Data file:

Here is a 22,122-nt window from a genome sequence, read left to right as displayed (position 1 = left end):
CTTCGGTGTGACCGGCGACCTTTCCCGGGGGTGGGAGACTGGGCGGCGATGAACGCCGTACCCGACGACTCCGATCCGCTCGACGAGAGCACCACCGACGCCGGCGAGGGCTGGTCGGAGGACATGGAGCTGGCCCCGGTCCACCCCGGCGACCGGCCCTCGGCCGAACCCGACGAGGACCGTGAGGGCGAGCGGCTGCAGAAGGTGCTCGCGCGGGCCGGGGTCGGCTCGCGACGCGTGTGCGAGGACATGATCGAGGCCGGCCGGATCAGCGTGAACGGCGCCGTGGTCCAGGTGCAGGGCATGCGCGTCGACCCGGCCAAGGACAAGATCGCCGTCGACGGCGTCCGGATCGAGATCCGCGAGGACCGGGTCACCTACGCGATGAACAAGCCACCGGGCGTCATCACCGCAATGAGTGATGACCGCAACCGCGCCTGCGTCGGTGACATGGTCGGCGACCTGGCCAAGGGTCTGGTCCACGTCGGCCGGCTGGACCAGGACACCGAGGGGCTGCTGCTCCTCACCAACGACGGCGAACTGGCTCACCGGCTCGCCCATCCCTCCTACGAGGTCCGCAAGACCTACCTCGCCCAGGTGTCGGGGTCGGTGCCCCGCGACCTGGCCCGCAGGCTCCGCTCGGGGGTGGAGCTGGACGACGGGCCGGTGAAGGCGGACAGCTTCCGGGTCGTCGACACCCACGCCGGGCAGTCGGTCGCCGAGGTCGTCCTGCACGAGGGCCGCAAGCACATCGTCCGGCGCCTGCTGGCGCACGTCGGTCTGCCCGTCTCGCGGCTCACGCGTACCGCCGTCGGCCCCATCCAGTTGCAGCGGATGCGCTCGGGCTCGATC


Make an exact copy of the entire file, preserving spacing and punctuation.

Here is a 22,122-nt window from a genome sequence, read left to right as displayed (position 1 = left end):
CTTCGGTGTGACCGGCGACCTTTCCCGGGGGTGGGAGACTGGGCGGCGATGAACGCCGTACCCGACGACTCCGATCCGCTCGACGAGAGCACCACCGACGCCGGCGAGGGCTGGTCGGAGGACATGGAGCTGGCCCCGGTCCACCCCGGCGACCGGCCCTCGGCCGAACCCGACGAGGACCGTGAGGGCGAGCGGCTGCAGAAGGTGCTCGCGCGGGCCGGGGTCGGCTCGCGACGCGTGTGCGAGGACATGATCGAGGCCGGCCGGATCAGCGTGAACGGCGCCGTGGTCCAGGTGCAGGGCATGCGCGTCGACCCGGCCAAGGACAAGATCGCCGTCGACGGCGTCCGGATCGAGATCCGCGAGGACCGGGTCACCTACGCGATGAACAAGCCACCGGGCGTCATCACCGCAATGAGTGATGACCGCAACCGCGCCTGCGTCGGTGACATGGTCGGCGACCTGGCCAAGGGTCTGGTCCACGTCGGCCGGCTGGACCAGGACACCGAGGGGCTGCTGCTCCTCACCAACGACGGCGAACTGGCTCACCGGCTCGCCCATCCCTCCTACGAGGTCCGCAAGACCTACCTCGCCCAGGTGTCGGGGTCGGTGCCCCGCGACCTGGCCCGCAGGCTCCGCTCGGGGGTGGAGCTGGACGACGGGCCGGTGAAGGCGGACAGCTTCCGGGTCGTCGACACCCACGCCGGGCAGTCGGTCGCCGAGGTCGTCCTGCACGAGGGCCGCAAGCACATCGTCCGGCGCCTGCTGGCGCACGTCGGTCTGCCCGTCTCGCGGCTCACGCGTACCGCCGTCGGCCCCATCCAGTTGCAGCGGATGCGCTCGGGCTCGATC